• Somebody compared me to a Holocaust denier the other day for having spoken ill of Elie Wiesel. While I wouldn’t dream of dignifying such a remark by responding to it, I was struck by its sheer nastiness. It goes without saying that the world has always contained plenty of people who assume that you’re a contemptible idiot if you disagree with them about anything. To be sure, I doubt that such creatures are significantly more numerous today than they were a century ago, or even a quarter-century, but I incline to think that they now talk quite a bit louder than they used to–especially when they’re sitting alone at their computers.
I hear the gentleman in the second balcony yelling “You’re one to talk!” He’s got a point: I’ve written some awfully sharp things in my capacity as a professional critic, and will doubtless continue to do so. But I don’t think I’ve ever cast personal aspersions on the artists whom I’ve criticized. That seems to me to be supremely inappropriate, even when the aspersions are true–and I do know a fair number of unpleasant things about some of the artists whom I cover in The Wall Street Journal and elsewhere. The world of art has always had its share of…well, bad actors.
Speaking as a biographer, I believe deeply that it is my responsibility to tell the truth about artists who are no longer living, even when it makes them look bad. Speaking as a critic and commentator, I think the private lives of living artists are their business and no one else’s. And lest we forget, the argumentum ad hominem is not in fact an argument at all, though it can be effective when deployed with skill and mercilessness.
Which brings us back, however circuitously, to my own case. I’d like to think that anybody who read a piece (or a posting or tweet) in which I was compared to a Holocaust denier would simply roll his eyes and move on. But I’m old enough to know better. More and more of the American people are choosing to live in closed circles of collective concurrence, and I have no doubt that in certain of those circles, those who read such an attack on me would nod their heads sagely and say something on the order of “Yep, it figures. Probably beats his wife, too.”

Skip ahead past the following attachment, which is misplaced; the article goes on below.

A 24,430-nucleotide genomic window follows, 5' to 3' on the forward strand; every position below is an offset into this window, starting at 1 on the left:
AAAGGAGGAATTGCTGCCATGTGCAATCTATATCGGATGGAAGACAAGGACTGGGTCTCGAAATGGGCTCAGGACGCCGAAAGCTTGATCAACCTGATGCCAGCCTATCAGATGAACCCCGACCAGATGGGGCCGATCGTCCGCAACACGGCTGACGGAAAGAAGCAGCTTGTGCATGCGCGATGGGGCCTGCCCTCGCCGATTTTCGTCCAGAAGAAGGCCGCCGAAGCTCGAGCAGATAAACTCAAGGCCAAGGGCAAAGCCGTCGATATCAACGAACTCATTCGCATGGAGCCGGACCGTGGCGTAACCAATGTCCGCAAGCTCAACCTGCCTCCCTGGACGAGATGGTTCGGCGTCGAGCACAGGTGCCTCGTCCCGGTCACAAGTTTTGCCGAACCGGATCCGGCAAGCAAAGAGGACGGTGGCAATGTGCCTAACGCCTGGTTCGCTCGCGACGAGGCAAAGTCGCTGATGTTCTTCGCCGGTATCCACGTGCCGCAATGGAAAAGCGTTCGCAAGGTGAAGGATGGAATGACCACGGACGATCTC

George Washington once drew up a list of rules of civility. Here is the first one:
1st Every Action done in Company, ought to be with Some Sign of Respect, to those that are Present.
I’m with the father of our country. To be gratuitously nasty in public discourse is like relieving yourself in a swimming pool. Even if nobody knows you did it, you still made the pool a dirtier place for everybody–yourself included.
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To put things in perspective, here is Death Mills, a film about the Nazi death camps that Billy Wilder–yes, that Billy Wilder–assembled for the U.S. War Department in 1945. It was shown to Germans immediately after the war in order to force them to come to grips with the terrible reality of the Holocaust, about which many German citizens claimed to know nothing: